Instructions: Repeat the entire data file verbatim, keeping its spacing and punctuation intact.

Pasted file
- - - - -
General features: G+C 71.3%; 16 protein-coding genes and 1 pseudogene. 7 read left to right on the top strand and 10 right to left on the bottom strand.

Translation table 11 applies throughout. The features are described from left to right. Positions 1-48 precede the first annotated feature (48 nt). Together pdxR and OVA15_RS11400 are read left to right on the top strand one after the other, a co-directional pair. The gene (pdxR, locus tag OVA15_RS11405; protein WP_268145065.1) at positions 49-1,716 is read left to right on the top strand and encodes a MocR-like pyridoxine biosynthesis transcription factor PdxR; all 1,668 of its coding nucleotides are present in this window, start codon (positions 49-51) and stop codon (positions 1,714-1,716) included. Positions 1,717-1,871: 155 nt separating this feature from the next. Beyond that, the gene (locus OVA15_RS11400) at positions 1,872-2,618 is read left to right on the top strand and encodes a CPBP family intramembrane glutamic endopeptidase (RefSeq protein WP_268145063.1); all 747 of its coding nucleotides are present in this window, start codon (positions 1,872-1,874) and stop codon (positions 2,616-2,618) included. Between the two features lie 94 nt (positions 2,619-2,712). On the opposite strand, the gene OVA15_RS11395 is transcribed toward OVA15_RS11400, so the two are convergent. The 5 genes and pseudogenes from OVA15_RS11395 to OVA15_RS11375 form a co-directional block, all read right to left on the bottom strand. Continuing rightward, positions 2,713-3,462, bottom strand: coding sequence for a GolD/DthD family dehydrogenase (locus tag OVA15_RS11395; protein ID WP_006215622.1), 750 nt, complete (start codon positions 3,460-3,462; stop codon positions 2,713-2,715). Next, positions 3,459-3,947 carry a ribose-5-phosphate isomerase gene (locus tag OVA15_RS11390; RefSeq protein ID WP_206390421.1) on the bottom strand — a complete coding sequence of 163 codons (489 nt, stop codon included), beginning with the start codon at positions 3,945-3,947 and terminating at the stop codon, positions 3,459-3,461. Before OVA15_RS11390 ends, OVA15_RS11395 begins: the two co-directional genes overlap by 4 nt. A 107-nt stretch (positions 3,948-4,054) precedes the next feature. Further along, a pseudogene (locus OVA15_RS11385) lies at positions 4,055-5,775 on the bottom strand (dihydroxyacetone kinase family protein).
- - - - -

General features: G+C 71.3%; 16 protein-coding genes and 1 pseudogene. 7 read left to right on the top strand and 10 right to left on the bottom strand.

Translation table 11 applies throughout. The features are described from left to right. Positions 1-48 precede the first annotated feature (48 nt). Together pdxR and OVA15_RS11400 are read left to right on the top strand one after the other, a co-directional pair. The gene (pdxR, locus tag OVA15_RS11405; protein WP_268145065.1) at positions 49-1,716 is read left to right on the top strand and encodes a MocR-like pyridoxine biosynthesis transcription factor PdxR; all 1,668 of its coding nucleotides are present in this window, start codon (positions 49-51) and stop codon (positions 1,714-1,716) included. Positions 1,717-1,871: 155 nt separating this feature from the next. Beyond that, the gene (locus OVA15_RS11400) at positions 1,872-2,618 is read left to right on the top strand and encodes a CPBP family intramembrane glutamic endopeptidase (RefSeq protein WP_268145063.1); all 747 of its coding nucleotides are present in this window, start codon (positions 1,872-1,874) and stop codon (positions 2,616-2,618) included. Between the two features lie 94 nt (positions 2,619-2,712). On the opposite strand, the gene OVA15_RS11395 is transcribed toward OVA15_RS11400, so the two are convergent. The 5 genes and pseudogenes from OVA15_RS11395 to OVA15_RS11375 form a co-directional block, all read right to left on the bottom strand. Continuing rightward, positions 2,713-3,462, bottom strand: coding sequence for a GolD/DthD family dehydrogenase (locus tag OVA15_RS11395; protein ID WP_006215622.1), 750 nt, complete (start codon positions 3,460-3,462; stop codon positions 2,713-2,715). Next, positions 3,459-3,947 carry a ribose-5-phosphate isomerase gene (locus tag OVA15_RS11390; RefSeq protein ID WP_206390421.1) on the bottom strand — a complete coding sequence of 163 codons (489 nt, stop codon included), beginning with the start codon at positions 3,945-3,947 and terminating at the stop codon, positions 3,459-3,461. Before OVA15_RS11390 ends, OVA15_RS11395 begins: the two co-directional genes overlap by 4 nt. A 107-nt stretch (positions 3,948-4,054) precedes the next feature. Further along, a pseudogene (locus OVA15_RS11385) lies at positions 4,055-5,775 on the bottom strand (dihydroxyacetone kinase family protein).